Seeing Steele's curious look, he continued, smiling. "Laura's
a- free spirit. Passionate, warm - but she tends to do crazy
things. I'm just worried that she might have gotten into some
kind of trouble -"
Sitting in the chair, Steele watched the man without appearing
to do so. "When did you last see her?"
Bernice came into the office, carrying a tray with Steele's tea
and two cups of coffee, then left without saying a word.
"Two weeks ago," Jeffries admitted. "I've already
been to the police, but they haven't found anything. You see,
Mr. Steele, I'm up for a major promotion at the bank. I'm a
vice president in charge of loans at First Federal Bank,"
he explained. "I asked Laura to marry me two weeks ago,
- there have been some- comments at the bank about our living
together. She became upset, said she had to think about it -
when I got home that night, she was gone."
"Had she taken anything with her?"
Murphy watched his boss question the man, content to let him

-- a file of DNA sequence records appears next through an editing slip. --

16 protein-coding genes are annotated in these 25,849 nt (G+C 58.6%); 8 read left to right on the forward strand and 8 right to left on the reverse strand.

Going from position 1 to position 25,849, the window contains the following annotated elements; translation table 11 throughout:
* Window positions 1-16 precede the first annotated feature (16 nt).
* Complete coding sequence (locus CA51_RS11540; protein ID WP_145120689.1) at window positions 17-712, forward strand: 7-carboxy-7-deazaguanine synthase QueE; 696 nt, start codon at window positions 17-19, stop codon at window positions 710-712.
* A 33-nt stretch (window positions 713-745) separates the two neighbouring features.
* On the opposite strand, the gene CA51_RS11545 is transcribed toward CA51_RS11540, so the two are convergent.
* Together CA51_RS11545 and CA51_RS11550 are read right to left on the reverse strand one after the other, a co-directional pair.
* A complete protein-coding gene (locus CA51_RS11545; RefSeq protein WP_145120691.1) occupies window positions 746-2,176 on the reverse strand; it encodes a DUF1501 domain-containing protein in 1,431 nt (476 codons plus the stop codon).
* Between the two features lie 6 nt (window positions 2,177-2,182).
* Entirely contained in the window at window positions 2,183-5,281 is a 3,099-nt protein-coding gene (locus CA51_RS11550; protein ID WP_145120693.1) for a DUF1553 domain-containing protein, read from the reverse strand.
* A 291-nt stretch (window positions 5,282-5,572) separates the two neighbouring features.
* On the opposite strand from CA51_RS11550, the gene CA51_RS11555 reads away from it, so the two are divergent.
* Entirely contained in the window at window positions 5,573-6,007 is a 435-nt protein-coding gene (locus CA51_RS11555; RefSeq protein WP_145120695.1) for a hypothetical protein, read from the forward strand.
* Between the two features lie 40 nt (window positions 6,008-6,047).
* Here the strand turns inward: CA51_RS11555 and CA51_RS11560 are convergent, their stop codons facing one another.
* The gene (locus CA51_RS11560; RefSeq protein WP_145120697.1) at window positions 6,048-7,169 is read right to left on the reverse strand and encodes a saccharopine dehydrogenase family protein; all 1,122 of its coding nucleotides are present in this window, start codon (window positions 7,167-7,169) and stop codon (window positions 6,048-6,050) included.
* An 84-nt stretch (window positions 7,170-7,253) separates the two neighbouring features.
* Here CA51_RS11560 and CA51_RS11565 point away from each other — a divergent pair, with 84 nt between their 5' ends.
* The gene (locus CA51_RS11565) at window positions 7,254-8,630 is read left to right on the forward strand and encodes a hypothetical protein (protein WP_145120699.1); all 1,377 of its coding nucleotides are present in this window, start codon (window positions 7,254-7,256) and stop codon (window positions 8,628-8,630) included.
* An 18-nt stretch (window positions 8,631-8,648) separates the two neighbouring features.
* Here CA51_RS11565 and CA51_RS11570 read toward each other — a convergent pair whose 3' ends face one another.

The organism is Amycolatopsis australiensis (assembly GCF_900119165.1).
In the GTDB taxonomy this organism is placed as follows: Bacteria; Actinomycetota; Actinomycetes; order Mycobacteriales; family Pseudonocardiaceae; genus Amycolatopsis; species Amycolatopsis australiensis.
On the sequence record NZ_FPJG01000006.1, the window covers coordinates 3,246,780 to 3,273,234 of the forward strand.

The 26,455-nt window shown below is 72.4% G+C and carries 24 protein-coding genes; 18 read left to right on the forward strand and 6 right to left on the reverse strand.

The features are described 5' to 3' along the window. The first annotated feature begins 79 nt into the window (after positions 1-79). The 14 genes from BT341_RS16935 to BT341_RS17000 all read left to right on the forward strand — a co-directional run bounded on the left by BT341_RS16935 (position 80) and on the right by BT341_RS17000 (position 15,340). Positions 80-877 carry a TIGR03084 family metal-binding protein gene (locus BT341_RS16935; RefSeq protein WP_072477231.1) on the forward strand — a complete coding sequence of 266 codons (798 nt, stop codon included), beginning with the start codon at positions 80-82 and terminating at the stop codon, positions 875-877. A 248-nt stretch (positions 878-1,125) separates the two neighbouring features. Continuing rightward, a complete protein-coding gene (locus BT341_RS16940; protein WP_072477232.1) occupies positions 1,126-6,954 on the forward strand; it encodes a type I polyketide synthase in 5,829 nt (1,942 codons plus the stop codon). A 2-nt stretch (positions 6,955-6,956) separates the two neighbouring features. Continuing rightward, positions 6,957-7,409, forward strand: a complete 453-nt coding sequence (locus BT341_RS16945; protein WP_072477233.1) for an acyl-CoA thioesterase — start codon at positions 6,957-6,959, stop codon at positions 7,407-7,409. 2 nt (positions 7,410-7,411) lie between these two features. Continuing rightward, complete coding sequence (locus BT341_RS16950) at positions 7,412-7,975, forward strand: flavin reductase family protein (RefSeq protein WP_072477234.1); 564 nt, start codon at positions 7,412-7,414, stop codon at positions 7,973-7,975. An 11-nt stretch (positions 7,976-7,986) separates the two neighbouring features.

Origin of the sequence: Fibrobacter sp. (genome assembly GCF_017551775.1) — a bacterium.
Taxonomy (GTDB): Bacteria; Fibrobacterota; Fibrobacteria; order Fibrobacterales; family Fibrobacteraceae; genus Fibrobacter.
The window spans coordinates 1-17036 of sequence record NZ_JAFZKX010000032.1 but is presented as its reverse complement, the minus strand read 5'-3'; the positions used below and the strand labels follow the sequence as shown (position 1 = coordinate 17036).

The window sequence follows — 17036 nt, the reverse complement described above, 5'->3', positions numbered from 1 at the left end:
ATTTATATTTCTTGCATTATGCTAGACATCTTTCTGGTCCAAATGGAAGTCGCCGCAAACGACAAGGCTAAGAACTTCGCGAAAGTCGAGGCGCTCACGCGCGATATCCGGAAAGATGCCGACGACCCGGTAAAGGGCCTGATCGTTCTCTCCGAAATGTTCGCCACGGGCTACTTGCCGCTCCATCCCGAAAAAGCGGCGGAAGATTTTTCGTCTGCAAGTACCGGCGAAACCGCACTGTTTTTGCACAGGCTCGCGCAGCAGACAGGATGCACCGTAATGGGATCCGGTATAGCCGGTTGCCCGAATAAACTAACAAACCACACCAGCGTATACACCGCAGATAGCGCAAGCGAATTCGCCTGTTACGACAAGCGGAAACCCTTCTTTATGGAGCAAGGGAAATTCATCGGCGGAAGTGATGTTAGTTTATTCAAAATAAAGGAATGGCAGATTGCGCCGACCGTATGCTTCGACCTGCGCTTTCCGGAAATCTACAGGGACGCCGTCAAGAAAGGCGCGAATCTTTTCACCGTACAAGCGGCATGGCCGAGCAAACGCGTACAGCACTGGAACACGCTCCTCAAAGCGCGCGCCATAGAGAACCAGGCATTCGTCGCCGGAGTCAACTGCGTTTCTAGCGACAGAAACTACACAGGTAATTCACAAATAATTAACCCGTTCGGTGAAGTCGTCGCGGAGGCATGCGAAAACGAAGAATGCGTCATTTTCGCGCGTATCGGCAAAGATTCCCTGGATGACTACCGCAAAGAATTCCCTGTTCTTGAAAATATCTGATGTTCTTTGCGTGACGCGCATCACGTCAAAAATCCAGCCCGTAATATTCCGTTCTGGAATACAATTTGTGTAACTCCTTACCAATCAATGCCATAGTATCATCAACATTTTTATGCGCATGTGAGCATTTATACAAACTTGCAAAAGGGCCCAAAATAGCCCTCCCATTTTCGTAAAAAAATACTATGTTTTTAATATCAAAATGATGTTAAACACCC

take the lead. He'd signed on with Steele after getting his license
at Havenhurst. He admired the man's feel for the work, and while
they certainly weren't best friends, there was no one that Murphy
would rather have backing him up on a case. As for Steele's background
before he'd become a P.I., Murphy was uncertain. There were many
rumors- including one that Steele had spent time working for
the CIA. But Steele himself had been unwilling to come across,
and Murphy had decided against trying to find out. The pay was
too good to jeopardize the job.
"Just a small suitcase. Everything else was still there.
Still IS." Jeffries ran a hand over his face. He gave the
appearance of a man at the end of his rope. "Maybe it's
my fault. Trying to turn her into something she's not. If I could
just find her, know that she's all right -"
Steele nodded. "I understand, Mr. Jeffries. Do you have
a photograph of the young woman?"
Jeffries handed him a photo. "It's the only one that show
her face really well," he explained.